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Attend the Tale of Sweeney Todd

By Rick Pender · August 5th, 2014 · Curtain Call
ac_cc_8-6 sweeney todd @ the carnegie - justin glaser (sweeney) & helen anneliesa raymond (mrs. lovett) - photo matt steffenSweeney Todd at The Carnegie - Photo: Matt Steffen
It was 35 years ago when I first heard about a new Broadway musical, the story of a Victorian serial murderer whose victims were ground up for meat pies. My first reaction to Sweeney Todd: The Demon Barber of Fleet Street was disbelief. Who would want to see a show like that? Who would create a show like that? What were they thinking?

When I heard it was by Stephen Sondheim, I was even more surprised. He’d written memorable lyrics for West Side Story when he was 26 and music and lyrics for other shows I’d enjoyed — A Funny Thing Happened on the Way to the Forum in 1964 and Company in 1970. A Little Night Music, his melodic 1974 waltz-time show about mismatched lovers, charmed me. But a musical about a maniac who slits people’s throats then offers their remains to the hungry customers of a sleazy pie shop run by a manipulative, deranged woman? Hard to imagine.

I didn’t get to New York City to see the original production of Sweeney Todd, but when it won eight Tony Awards, including the season’s best musical, I decided to pay closer attention. I acquired the original cast recording, and I was blown away by unexpected music, full of power, fear, vengeance and dark humor. It felt operatic in its scope and its tragic depth, revolving around a central character driven to mad depravity by injustice.

I’ve listened to that recording countless times and I’ve seen numerous productions — Broadway revivals and tours, regional theaters (including the Cincinnati Playhouse in the Park in 1997) and a chilling cinematic version in 2007 by Tim Burton and starring Johnny Depp — and I’ll soon be seeing another, this time at Covington’s Carnegie Center in a co-production with Northern Kentucky University’s Commonwealth Theatre Company.

(Directed by NKU’s Ken Jones, it opens on Friday and continues through Aug. 23.)

The New York Philharmonic staged a star-studded concert version earlier this year featuring movie actress Emma Thompson as Mrs. Lovett and opera singer Bryn Terfel as Sweeney. (It airs on PBS in a Great Performances broadcast on Sept. 26.) There’s ongoing debate about how to categorize Sweeney Todd: An opera? A song cycle? Sondheim says it’s an opera in an opera house, a musical drama in a theater. He prefers to call Sweeney Todd a “dark operetta,” but what he says most succinctly is that it’s “a movie for the stage.”

All his life (he’s now 84) Sondheim has been enamored of movies, but especially movies with scores that enhance the mood. Composer Bernard Herrmann produced the spooky atmosphere for many Alfred Hitchcock movies (think Psycho or Vertigo), and the young Sondheim paid attention. When he created Sweeney Todd, he composed background music for more than three-quarters of the action: Even when characters are not singing, their actions are framed and accented by themes and melodies that recur, twist and turn; Sondheim calls it “ceaseless underscoring.”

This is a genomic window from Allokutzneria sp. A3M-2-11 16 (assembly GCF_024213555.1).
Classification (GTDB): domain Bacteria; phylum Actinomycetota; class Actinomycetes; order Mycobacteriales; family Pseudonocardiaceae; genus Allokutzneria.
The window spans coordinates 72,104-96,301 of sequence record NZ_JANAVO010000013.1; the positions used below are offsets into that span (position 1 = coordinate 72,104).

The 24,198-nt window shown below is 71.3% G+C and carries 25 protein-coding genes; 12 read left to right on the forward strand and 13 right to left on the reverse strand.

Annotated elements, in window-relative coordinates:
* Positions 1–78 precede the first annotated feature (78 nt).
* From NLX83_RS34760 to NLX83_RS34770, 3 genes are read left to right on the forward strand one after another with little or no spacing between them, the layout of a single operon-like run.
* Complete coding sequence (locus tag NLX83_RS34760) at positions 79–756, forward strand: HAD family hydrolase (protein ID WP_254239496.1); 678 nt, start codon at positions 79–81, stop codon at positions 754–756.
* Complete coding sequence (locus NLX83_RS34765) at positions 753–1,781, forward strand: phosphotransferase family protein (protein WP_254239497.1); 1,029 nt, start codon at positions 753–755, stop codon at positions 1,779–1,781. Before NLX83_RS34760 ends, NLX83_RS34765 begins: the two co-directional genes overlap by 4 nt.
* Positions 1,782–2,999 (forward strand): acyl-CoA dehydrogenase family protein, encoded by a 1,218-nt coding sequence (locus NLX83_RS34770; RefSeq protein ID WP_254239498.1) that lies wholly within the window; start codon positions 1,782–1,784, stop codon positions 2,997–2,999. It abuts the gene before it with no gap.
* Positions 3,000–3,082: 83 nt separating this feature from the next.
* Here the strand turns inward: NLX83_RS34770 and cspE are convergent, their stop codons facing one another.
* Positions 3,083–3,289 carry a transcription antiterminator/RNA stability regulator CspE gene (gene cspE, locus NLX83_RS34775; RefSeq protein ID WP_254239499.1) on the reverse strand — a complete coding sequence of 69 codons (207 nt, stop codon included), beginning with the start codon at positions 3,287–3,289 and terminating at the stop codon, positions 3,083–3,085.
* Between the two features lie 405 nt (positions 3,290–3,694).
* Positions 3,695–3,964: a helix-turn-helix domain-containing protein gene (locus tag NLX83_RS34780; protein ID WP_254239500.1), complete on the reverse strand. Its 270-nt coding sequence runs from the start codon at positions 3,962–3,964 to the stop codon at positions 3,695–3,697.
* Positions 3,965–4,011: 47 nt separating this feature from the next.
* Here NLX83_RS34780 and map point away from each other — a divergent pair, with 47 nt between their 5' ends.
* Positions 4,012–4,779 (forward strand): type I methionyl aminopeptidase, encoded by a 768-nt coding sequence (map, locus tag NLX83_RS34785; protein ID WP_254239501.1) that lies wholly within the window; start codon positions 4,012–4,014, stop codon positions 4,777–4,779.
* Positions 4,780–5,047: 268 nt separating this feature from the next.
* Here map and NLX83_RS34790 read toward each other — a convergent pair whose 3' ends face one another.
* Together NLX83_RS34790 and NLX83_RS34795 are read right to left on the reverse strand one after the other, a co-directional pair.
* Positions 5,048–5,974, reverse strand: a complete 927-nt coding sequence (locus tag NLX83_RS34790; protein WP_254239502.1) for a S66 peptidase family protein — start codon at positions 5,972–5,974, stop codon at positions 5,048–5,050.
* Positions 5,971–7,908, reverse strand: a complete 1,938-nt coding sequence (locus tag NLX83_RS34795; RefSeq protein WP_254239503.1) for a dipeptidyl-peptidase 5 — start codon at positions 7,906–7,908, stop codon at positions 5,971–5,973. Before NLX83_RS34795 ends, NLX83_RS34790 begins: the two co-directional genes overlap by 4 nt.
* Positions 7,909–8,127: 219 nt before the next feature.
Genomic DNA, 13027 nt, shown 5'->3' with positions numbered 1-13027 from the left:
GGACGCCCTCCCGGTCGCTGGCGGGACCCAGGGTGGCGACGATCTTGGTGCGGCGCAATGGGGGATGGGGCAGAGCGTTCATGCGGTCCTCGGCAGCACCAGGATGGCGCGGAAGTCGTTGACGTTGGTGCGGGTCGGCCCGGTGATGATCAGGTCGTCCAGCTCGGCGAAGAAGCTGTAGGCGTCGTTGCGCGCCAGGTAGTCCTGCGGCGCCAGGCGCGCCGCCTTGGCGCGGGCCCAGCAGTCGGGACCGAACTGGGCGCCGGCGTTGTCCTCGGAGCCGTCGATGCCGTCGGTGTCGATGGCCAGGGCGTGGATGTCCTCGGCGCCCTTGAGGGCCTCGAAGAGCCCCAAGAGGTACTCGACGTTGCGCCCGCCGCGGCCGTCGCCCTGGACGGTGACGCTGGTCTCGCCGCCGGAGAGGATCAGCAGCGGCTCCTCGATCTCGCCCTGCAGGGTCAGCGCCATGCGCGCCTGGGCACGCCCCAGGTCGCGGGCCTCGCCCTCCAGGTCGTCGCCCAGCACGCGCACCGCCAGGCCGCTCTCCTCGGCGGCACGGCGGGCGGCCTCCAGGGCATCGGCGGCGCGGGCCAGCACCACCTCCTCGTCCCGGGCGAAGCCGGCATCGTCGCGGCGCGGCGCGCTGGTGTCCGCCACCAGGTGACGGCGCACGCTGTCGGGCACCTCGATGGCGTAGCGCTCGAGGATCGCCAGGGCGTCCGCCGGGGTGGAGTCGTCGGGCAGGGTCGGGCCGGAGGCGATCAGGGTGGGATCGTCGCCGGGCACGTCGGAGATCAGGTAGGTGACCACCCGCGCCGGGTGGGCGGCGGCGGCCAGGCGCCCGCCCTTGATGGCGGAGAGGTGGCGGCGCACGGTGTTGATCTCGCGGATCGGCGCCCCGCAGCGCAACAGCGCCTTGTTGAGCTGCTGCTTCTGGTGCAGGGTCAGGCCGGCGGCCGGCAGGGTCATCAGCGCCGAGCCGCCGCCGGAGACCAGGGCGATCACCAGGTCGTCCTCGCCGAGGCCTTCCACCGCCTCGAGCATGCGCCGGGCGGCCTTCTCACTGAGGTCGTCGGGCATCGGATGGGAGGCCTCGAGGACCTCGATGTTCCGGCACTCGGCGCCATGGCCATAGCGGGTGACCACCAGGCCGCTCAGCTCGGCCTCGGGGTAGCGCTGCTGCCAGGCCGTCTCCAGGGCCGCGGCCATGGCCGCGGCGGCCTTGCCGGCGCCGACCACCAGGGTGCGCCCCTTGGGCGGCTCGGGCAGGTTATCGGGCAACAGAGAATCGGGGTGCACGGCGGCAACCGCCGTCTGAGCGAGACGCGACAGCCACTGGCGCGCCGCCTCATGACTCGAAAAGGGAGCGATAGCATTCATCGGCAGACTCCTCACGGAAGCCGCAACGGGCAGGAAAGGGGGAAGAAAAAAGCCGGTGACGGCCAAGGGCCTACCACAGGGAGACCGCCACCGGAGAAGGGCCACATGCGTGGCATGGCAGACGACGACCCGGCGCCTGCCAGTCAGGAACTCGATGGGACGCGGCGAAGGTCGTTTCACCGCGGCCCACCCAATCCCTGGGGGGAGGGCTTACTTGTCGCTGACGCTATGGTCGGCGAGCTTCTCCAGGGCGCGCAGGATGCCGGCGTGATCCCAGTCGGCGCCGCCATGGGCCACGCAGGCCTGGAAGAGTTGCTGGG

The show opens with a chorus of 19th-century Londoners ominously singing straight out to the audience, “Attend the tale of Sweeney Todd. His skin was pale and his eye was odd.” Sweeney rises from a grave and repeats, “Attend the tale of Sweeney Todd,” adding “He served a dark and a vengeful god.” Although I’d heard this number repeatedly on the recording, I was not fully prepared to experience it live onstage.

A hair-raising and creepy live performance is the best medium for Sondheim’s masterpiece. He set out to create a musical to scare people, entertaining them in the manner of a great horror film. He completely succeeded.

To support his story, Sondheim composed some of the greatest melodies ever to disconcert audiences: “Epiphany,” when Sweeney, returned to London after an unjust exile to Australia, finds his glistening razors ready and waiting; “A Little Priest,” the darkly comic paean to the flavors of Mrs. Lovett’s meat pies according to the victims’ professions; and “Not While I’m Around,” which sounds like a lovingly reassuring lullaby until it’s heard it in context, sung by the murderous Mrs. Lovett to Toby, a boy she intends to dispatch as soon as possible. But listen too for a shrieking factory whistle that symbolizes the horrifying actions and repeatedly jars our ragged nerves.

If you care to see a musical masterpiece that fires on every possible cylinder, find your way to the Carnegie in Covington for one of Sweeney Todd’s nine performances this month. As another of the show’s memorable numbers reminds us, “God, That’s Good!”

CONTACT RICK PENDER: rpender@citybeat.com



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